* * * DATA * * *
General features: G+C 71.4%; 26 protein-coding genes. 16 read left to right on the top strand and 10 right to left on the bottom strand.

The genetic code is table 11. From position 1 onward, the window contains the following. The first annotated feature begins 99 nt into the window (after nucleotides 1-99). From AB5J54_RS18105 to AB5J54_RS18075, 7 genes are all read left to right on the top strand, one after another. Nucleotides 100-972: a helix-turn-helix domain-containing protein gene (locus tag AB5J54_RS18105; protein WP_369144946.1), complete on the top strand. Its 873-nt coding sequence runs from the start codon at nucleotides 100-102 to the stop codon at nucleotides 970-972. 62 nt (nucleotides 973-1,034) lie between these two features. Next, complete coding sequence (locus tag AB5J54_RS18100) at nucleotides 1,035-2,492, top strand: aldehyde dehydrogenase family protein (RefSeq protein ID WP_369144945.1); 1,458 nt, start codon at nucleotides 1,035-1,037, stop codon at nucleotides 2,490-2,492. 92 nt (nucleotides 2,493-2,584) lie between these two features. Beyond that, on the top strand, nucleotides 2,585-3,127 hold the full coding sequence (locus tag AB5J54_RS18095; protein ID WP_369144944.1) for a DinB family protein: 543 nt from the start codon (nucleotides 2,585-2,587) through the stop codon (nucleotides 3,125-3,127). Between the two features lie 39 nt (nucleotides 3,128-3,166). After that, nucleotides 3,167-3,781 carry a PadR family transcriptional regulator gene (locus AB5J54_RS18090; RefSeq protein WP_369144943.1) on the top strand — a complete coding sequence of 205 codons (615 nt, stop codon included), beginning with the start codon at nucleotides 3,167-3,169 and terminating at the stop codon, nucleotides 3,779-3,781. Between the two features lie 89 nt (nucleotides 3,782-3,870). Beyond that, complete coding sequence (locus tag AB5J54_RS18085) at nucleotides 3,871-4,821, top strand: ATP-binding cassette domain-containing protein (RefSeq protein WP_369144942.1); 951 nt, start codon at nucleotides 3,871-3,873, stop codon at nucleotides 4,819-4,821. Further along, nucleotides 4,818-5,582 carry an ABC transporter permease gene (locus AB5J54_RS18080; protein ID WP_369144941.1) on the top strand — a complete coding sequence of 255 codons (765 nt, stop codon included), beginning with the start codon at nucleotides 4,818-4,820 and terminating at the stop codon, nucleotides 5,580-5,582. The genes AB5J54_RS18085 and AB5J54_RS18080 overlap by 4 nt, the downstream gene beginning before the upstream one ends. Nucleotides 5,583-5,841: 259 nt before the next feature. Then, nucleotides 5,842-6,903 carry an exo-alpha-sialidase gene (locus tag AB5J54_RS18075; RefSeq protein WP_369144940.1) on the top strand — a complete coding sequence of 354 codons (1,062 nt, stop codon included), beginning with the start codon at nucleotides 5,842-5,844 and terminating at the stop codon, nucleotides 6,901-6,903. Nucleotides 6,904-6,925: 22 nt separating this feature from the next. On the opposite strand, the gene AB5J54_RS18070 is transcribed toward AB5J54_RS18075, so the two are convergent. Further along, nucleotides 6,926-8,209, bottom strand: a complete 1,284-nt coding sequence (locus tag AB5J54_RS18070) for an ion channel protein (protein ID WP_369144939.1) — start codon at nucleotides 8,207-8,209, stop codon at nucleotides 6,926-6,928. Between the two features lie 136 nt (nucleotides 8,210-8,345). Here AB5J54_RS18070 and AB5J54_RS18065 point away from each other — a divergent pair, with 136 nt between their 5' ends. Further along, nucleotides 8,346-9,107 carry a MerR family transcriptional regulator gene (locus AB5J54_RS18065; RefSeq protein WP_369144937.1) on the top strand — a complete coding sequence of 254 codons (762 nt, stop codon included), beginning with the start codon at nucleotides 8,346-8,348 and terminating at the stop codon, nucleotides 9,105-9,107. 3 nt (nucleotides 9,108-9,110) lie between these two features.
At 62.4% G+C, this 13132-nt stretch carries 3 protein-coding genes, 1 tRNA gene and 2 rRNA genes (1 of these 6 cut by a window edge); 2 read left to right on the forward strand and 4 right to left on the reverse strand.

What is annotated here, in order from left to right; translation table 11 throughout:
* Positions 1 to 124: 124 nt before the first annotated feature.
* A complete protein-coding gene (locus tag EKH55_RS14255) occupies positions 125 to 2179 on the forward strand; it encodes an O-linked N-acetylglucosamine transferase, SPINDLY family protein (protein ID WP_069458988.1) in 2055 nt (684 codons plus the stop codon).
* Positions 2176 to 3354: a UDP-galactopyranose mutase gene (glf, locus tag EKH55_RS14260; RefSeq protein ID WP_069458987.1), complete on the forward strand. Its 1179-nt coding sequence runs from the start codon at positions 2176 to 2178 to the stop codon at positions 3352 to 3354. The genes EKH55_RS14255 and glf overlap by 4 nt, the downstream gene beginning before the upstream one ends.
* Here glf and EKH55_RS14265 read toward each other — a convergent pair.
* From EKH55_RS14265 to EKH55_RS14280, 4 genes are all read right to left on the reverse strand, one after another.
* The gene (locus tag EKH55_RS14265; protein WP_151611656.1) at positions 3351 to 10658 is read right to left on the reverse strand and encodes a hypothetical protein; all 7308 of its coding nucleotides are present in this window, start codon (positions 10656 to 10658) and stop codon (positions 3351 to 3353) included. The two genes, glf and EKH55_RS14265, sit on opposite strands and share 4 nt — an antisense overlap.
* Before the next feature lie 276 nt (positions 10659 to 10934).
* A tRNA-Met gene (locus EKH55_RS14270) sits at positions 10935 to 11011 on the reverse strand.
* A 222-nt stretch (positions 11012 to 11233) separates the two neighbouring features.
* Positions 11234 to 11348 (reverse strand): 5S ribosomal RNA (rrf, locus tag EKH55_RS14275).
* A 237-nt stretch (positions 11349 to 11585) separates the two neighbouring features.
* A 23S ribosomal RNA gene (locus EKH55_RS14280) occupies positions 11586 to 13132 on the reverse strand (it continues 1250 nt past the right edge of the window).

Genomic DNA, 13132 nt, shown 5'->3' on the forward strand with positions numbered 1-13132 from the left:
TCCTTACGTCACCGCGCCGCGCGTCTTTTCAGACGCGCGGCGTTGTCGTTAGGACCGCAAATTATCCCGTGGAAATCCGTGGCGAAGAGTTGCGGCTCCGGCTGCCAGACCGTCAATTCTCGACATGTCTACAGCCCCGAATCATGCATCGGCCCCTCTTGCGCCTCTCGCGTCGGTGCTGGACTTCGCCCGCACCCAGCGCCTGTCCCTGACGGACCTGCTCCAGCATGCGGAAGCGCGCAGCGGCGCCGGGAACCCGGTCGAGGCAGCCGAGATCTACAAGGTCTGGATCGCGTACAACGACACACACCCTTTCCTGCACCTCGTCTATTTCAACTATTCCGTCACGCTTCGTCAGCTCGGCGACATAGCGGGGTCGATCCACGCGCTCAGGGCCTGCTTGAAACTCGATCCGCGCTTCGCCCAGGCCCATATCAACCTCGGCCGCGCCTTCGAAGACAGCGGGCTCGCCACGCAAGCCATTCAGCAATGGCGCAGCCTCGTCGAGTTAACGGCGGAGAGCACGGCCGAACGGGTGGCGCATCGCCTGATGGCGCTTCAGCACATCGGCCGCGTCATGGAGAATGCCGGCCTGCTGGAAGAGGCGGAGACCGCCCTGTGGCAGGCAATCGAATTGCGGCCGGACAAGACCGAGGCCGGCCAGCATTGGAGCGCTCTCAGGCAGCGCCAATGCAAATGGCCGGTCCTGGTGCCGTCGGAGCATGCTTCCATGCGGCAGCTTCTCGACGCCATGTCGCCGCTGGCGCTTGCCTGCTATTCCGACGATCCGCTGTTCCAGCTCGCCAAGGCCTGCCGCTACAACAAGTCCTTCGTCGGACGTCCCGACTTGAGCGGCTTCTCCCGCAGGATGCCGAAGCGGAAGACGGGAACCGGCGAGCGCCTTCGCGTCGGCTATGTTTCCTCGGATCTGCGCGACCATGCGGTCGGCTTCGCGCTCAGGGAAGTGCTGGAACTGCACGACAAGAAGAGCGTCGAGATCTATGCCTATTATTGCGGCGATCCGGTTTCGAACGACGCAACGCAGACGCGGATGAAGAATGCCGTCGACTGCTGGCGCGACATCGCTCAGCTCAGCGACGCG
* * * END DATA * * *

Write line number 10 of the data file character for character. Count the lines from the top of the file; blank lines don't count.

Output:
* The gene (locus tag EKH55_RS14265; protein WP_151611656.1) at positions 3351 to 10658 is read right to left on the reverse strand and encodes a hypothetical protein; all 7308 of its coding nucleotides are present in this window, start codon (positions 10656 to 10658) and stop codon (positions 3351 to 3353) included. The two genes, glf and EKH55_RS14265, sit on opposite strands and share 4 nt — an antisense overlap.